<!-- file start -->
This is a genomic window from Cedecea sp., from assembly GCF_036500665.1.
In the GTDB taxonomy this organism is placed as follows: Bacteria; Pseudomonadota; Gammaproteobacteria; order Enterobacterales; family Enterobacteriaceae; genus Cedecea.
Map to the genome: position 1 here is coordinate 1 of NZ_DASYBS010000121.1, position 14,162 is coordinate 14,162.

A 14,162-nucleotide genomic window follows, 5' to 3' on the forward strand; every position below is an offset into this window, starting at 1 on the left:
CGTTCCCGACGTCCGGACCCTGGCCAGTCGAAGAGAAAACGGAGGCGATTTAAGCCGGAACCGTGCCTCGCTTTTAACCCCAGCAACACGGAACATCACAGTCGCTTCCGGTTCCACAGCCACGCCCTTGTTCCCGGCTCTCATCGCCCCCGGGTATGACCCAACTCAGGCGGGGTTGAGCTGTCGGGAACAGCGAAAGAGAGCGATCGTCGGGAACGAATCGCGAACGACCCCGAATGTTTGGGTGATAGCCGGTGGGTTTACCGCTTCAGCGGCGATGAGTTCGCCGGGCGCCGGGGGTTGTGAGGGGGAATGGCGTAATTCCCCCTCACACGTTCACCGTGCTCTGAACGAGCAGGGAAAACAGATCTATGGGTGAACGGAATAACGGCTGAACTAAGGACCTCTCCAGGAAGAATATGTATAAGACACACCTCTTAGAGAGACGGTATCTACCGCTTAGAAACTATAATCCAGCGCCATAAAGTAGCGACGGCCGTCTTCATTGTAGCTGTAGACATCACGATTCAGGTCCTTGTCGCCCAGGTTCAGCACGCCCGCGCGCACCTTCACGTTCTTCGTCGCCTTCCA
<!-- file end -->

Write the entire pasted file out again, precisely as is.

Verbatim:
This is a genomic window from Cedecea sp., from assembly GCF_036500665.1.
In the GTDB taxonomy this organism is placed as follows: Bacteria; Pseudomonadota; Gammaproteobacteria; order Enterobacterales; family Enterobacteriaceae; genus Cedecea.
Map to the genome: position 1 here is coordinate 1 of NZ_DASYBS010000121.1, position 14,162 is coordinate 14,162.

A 14,162-nucleotide genomic window follows, 5' to 3' on the forward strand; every position below is an offset into this window, starting at 1 on the left:
CGTTCCCGACGTCCGGACCCTGGCCAGTCGAAGAGAAAACGGAGGCGATTTAAGCCGGAACCGTGCCTCGCTTTTAACCCCAGCAACACGGAACATCACAGTCGCTTCCGGTTCCACAGCCACGCCCTTGTTCCCGGCTCTCATCGCCCCCGGGTATGACCCAACTCAGGCGGGGTTGAGCTGTCGGGAACAGCGAAAGAGAGCGATCGTCGGGAACGAATCGCGAACGACCCCGAATGTTTGGGTGATAGCCGGTGGGTTTACCGCTTCAGCGGCGATGAGTTCGCCGGGCGCCGGGGGTTGTGAGGGGGAATGGCGTAATTCCCCCTCACACGTTCACCGTGCTCTGAACGAGCAGGGAAAACAGATCTATGGGTGAACGGAATAACGGCTGAACTAAGGACCTCTCCAGGAAGAATATGTATAAGACACACCTCTTAGAGAGACGGTATCTACCGCTTAGAAACTATAATCCAGCGCCATAAAGTAGCGACGGCCGTCTTCATTGTAGCTGTAGACATCACGATTCAGGTCCTTGTCGCCCAGGTTCAGCACGCCCGCGCGCACCTTCACGTTCTTCGTCGCCTTCCA